SAN ANTONIO — A San Antonio coronavirus patient is making history from his hospital bed.

Jimmie Hayden is the first person in the city to be treated with plasma—from a coronavirus survivor.

“It's a very emotional journey that no one wants to go one, especially when they can't be with their loved ones,” said Jimmie’s wife, Ashley Hayden. "(It was) excruciating to watch him walk in there and it was hard to leave. Then to get the call a couple hours later that they were going to put him on a ventilator was very scary.”

That's how Ashley recalls having to leave her husband when coronavirus symptoms made breathing difficult. That was back on April 2nd; now, she says he's doing much better.

"He's able to talk. Today he was able to eat solid food. These are all great things and he's taking great strides and I can tell each time I talk to him (that) he's getting stronger,” Ashley said.

Jimmie is under the care of Methodist Stone Oak Pulmonologist Dr. Pedro Lucero.

"After we gave the plasma, we did see a dramatic improvement in some of the markers for him that show inflammation," Lucero said. "But it's difficult to discern whether or not it was the plasma or was he getting better."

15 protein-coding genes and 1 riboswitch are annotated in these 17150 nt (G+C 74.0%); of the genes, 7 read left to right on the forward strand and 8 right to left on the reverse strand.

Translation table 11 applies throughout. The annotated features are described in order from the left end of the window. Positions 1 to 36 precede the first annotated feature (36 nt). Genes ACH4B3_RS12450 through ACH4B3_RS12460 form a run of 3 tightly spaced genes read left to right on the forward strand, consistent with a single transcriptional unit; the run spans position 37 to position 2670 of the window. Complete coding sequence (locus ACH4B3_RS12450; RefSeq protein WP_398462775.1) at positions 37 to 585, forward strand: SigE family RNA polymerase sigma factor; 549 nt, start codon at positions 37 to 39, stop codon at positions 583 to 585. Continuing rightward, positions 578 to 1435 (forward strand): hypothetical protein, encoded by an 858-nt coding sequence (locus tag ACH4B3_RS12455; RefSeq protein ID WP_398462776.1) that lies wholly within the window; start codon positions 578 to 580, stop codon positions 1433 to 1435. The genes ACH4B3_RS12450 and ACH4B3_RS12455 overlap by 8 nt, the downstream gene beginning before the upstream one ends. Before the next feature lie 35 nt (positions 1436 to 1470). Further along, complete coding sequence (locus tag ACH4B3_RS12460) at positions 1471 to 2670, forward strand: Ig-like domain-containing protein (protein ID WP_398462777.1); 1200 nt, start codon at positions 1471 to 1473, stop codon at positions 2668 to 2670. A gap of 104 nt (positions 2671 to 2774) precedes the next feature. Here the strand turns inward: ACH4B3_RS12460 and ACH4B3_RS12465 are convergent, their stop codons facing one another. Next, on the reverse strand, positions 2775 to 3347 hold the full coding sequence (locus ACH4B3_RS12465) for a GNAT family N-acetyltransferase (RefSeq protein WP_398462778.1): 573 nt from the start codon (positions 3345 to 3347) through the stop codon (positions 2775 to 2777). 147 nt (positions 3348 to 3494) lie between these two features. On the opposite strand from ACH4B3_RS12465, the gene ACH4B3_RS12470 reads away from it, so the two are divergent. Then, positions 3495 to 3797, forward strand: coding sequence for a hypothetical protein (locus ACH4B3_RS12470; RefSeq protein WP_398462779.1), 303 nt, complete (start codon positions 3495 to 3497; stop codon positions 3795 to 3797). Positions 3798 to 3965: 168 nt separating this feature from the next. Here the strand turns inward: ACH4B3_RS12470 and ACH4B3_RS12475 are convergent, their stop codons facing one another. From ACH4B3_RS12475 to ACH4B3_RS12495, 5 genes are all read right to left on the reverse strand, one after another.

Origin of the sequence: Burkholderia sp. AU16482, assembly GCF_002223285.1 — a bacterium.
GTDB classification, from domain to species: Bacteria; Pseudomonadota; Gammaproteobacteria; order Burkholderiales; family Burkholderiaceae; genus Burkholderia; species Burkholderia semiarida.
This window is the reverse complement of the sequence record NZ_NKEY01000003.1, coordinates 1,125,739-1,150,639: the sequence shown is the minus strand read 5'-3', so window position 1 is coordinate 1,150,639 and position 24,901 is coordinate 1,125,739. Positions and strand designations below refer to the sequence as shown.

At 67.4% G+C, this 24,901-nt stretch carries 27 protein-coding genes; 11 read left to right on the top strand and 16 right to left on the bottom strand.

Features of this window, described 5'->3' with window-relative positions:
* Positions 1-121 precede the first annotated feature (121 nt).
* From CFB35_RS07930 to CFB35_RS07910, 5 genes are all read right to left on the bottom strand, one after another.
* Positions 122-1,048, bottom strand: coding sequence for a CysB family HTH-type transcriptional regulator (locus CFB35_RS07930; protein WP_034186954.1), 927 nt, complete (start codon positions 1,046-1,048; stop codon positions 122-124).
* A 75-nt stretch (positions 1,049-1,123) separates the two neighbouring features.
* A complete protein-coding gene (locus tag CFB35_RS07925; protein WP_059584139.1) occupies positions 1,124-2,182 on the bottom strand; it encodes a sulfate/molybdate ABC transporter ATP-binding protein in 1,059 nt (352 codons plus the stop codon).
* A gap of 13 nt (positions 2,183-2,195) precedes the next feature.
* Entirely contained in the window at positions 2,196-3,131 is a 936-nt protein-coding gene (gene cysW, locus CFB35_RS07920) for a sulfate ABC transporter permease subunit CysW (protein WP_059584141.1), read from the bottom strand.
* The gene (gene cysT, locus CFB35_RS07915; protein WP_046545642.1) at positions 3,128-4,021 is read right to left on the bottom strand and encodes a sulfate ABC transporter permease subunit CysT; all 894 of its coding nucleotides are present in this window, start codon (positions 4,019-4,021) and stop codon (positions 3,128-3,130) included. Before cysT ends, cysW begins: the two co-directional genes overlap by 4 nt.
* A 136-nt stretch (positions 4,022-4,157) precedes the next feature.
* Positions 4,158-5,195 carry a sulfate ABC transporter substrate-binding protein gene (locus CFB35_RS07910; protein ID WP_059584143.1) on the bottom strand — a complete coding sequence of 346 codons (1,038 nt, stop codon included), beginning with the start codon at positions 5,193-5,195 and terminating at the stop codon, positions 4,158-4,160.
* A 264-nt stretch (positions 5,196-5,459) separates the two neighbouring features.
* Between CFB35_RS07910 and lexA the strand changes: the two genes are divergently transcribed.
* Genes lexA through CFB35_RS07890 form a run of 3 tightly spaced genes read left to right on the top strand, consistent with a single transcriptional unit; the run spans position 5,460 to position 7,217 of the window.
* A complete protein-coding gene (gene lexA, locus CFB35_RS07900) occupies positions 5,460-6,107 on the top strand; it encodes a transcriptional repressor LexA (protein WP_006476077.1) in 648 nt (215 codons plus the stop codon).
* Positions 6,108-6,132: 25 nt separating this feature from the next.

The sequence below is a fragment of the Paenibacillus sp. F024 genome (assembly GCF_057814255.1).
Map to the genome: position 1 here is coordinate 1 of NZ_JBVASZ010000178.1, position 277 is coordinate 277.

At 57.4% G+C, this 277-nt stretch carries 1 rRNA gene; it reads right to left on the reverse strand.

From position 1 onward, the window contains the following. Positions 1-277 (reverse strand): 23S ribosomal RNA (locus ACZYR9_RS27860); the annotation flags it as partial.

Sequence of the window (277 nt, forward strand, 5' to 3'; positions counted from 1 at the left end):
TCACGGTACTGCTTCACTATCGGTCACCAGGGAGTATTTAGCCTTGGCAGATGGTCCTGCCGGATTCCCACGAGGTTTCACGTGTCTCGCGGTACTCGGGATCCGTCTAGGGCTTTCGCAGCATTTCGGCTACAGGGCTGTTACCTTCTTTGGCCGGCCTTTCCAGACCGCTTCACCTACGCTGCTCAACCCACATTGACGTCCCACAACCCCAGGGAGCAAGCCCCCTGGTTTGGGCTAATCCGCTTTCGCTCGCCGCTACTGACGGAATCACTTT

The novel coronavirus currently has no treatment and a potential vaccine is still months away, but blood plasma with antibodies from recovered patients could provide passive immunity to certain patients fighting the disease.

Hayden received that plasma from a San Antonio man who has recovered after being diagnosed for COVID-19 earlier this year.

Lucero is optimistic, but he says more testing is needed before this type of treatment can be approved for every coronavirus patient.

"I do hope it becomes an option, because we have a whole donor pool out there that could potentially donate plasma, and if it's effective then we have a source of it and it's not very complicated to get,” he said.

The South Texas Blood and Tissue Center is calling for more plasma donations from people in our community who have fully recovered from COVID-19. So far, Metro Health officials say 176 San Antonians have recovered from the illness. 

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